Digital tools powered by artificial intelligence, products aimed at special student populations and a focus on project-based learning were the latest trends among the entrants in the University of Pennsylvania’s business plan competition for education startups.
Marking its 10th anniversary, the Milken-Penn Graduate School of Education competition award gave out over $140,000 in prizes this week to startup contestants. The competition has had over 125 finalists and 50 prize winners in the last decade, awarding $1.2 million in prize money.
This year Social Cipher, a Los Angeles-based video game studio that is developing a game for neurodiverse students, particularly those with autism, won the grand prize of $40,000 and $25,000 in Amazon Web Service credits.
The game is designed to provide users with the opportunity to learn and apply social skills and practice social interaction through role-playing, said co-founder Vanessa Gill. In the space pirate adventure game Ava, users follow the path of an autistic girl through outer space as she goes on a mission searching for her missing brother.
Gill was diagnosed with autism when she was 14 and kept it a secret. “I hid my diagnosis for six years and I suffered from low self-esteem,” she said. “I didn’t want people to treat me differently or badly.”
Gill’s mother helped her learn social skills and improve her social interactions by using music, movies and turning Gill’s efforts into a game. Some of that sparked the idea for Ava, Gill said. The prize money from the Milken-Penn competition will go to the continued development of the digital game, which is set to launch in the summer of 2020, she said.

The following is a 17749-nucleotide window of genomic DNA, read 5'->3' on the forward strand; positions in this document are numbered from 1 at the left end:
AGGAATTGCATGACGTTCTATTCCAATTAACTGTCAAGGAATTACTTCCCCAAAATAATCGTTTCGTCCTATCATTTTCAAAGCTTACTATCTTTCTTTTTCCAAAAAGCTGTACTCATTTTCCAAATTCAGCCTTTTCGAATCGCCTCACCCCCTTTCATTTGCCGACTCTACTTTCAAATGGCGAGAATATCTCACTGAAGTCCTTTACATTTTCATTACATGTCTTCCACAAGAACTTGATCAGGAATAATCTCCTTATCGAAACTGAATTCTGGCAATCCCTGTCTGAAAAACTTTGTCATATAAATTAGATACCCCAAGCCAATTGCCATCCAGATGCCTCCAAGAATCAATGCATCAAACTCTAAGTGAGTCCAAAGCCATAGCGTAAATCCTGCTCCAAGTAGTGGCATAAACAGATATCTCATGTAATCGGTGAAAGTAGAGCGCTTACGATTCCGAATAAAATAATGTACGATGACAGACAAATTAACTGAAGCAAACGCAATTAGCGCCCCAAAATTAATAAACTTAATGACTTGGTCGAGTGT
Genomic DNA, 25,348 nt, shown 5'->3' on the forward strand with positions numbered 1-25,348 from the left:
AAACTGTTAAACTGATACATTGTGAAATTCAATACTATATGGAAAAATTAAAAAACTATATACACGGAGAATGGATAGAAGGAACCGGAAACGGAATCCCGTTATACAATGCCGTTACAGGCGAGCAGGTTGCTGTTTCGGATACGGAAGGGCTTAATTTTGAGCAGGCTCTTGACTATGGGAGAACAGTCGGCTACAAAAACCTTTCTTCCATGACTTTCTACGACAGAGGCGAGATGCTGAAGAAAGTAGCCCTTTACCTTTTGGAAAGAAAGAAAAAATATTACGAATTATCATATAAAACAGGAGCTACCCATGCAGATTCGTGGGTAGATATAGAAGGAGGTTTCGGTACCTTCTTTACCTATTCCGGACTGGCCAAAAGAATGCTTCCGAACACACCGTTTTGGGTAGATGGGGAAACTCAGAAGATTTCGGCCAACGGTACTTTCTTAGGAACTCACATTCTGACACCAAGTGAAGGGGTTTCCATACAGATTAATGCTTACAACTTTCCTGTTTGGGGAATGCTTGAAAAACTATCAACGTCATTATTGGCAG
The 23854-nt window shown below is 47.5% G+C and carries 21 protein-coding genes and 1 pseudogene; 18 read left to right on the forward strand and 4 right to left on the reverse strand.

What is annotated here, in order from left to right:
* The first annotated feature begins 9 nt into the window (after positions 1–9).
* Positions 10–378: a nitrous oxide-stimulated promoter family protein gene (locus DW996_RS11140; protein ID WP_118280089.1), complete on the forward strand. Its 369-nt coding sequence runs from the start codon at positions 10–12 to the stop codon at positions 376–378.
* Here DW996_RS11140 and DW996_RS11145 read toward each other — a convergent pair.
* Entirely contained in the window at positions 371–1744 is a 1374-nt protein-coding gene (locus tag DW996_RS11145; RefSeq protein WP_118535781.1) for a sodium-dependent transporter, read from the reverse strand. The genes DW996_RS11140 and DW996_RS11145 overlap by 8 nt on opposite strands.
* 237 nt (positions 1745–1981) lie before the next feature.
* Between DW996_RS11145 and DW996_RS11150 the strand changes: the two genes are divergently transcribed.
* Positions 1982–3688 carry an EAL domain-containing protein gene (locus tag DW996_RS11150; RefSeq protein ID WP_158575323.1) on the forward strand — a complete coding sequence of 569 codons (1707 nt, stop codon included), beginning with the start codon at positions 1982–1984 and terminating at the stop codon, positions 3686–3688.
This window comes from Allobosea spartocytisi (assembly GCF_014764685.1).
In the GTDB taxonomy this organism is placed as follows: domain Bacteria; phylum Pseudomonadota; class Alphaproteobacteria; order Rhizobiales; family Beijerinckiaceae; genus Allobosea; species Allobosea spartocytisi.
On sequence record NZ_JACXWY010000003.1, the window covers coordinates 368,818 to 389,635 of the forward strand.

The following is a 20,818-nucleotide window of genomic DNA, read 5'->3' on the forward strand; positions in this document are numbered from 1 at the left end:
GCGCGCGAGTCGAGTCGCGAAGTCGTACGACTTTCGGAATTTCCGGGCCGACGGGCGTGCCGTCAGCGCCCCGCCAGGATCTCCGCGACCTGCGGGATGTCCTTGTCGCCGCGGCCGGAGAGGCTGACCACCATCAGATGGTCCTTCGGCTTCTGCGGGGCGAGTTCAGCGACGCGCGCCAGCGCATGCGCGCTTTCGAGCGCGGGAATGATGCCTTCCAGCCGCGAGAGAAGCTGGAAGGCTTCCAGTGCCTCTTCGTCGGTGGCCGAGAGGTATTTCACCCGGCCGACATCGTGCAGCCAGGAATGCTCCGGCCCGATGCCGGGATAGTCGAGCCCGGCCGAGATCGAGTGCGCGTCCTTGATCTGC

New Wave of Startups
Over the past decade, over 2,000 entrepreneurs have applied to the Education Business Plan Competition, from over 50 countries. Previous winners and finalists have also raised an additional $140 million since competing, according to contest officials.
Michael Golden, the executive director and senior fellow for Catalyst@Penn GSE, the school’s center for innovation, said he’s seen some new and continuing trends among entrants to the contest this year. Many of the ed-tech startup solutions tend toward mobile apps and include cloud computing aspects or are focused on how to harness data and share it in new ways, he said. The use of artificial intelligence and adaptive learning is also more prevalent.
Social Cipher is an example of a new wave of ed-tech companies with products designed to reach students with specific challenges. “Entrepreneurs are recognizing great potential in niche audiences and in satisfying those audiences,” Golden said.
In addition, Golden said education companies with a focus on project-based learning were more represented among contest entries this year. eCLOSE, a Philadelphia company providing biomedical research training to students and teachers and which connects students to scientists and real-world science projects, won two prizes totaling $40,000.
Golden’s also noting more diverse founder teams and more female-founded and led companies. All of the competitions’ winners this year are companies with female founders and last year four of the five prize-winners were led by women, Golden said.
All finalists in the contest received $1,000 in cash and $5,000 in Amazon Web Services promotional credits.